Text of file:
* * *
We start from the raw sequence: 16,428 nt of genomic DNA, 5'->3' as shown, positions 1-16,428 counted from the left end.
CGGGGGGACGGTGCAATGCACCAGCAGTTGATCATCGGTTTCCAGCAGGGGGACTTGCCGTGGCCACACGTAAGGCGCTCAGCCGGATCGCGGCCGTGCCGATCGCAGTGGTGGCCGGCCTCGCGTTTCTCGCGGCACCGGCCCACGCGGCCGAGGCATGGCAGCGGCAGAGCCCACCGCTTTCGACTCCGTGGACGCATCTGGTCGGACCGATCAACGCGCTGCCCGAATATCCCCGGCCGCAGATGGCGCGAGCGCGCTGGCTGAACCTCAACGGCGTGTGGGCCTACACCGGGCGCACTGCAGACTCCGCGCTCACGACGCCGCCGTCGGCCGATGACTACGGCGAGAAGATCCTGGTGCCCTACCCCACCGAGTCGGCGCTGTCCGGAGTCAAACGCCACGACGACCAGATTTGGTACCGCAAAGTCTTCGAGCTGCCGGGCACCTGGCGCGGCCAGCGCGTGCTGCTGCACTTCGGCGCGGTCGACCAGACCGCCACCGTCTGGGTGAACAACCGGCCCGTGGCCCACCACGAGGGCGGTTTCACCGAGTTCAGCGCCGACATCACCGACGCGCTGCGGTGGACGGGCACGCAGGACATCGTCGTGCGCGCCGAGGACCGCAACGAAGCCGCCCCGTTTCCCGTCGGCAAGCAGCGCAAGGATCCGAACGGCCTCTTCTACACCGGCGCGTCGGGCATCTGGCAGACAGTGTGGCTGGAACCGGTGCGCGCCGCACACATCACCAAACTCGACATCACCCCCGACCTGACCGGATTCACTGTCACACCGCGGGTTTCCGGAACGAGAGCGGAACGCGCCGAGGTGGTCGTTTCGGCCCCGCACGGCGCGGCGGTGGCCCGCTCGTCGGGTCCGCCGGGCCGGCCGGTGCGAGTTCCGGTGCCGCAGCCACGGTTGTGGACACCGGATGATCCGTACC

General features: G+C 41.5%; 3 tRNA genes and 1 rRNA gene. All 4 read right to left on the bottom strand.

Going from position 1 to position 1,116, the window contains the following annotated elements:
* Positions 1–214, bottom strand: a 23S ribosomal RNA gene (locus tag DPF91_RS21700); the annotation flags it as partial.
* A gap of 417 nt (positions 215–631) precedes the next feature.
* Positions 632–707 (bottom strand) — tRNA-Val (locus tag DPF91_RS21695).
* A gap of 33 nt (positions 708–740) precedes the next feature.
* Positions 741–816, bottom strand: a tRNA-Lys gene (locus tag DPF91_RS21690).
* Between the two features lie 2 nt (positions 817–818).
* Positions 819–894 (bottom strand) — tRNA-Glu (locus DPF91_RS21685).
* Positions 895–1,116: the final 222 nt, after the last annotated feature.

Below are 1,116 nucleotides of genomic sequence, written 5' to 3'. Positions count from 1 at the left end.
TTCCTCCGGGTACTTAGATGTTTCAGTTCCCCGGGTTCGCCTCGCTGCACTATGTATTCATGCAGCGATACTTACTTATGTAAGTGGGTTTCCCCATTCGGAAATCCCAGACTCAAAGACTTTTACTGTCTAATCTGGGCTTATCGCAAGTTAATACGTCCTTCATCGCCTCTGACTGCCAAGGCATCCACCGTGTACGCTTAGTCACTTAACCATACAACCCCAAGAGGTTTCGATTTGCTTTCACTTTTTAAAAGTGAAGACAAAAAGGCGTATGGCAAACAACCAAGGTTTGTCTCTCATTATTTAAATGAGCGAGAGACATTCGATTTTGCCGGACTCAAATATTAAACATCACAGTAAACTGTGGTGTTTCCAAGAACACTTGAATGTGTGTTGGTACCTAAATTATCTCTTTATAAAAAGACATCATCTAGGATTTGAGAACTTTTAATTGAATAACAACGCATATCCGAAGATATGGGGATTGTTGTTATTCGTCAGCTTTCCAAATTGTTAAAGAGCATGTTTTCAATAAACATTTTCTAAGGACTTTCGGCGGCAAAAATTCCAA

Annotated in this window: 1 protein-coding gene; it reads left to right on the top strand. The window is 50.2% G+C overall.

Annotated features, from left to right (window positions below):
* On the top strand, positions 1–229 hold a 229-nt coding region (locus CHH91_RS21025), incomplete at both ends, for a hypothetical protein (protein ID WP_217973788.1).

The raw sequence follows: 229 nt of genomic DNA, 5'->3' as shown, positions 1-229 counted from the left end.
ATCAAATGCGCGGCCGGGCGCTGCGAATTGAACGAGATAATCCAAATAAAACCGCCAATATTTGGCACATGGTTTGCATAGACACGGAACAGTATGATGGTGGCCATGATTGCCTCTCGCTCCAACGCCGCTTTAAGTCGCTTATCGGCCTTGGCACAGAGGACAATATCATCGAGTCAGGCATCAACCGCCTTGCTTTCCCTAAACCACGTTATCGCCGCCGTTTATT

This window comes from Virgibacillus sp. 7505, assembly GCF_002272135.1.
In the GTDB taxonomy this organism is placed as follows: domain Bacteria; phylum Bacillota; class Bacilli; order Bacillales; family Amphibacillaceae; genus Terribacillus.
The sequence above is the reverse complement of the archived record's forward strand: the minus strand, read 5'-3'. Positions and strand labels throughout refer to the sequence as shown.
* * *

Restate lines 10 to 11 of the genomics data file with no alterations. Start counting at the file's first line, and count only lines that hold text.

* Between the two features lie 2 nt (positions 817–818).
* Positions 819–894 (bottom strand) — tRNA-Glu (locus DPF91_RS21685).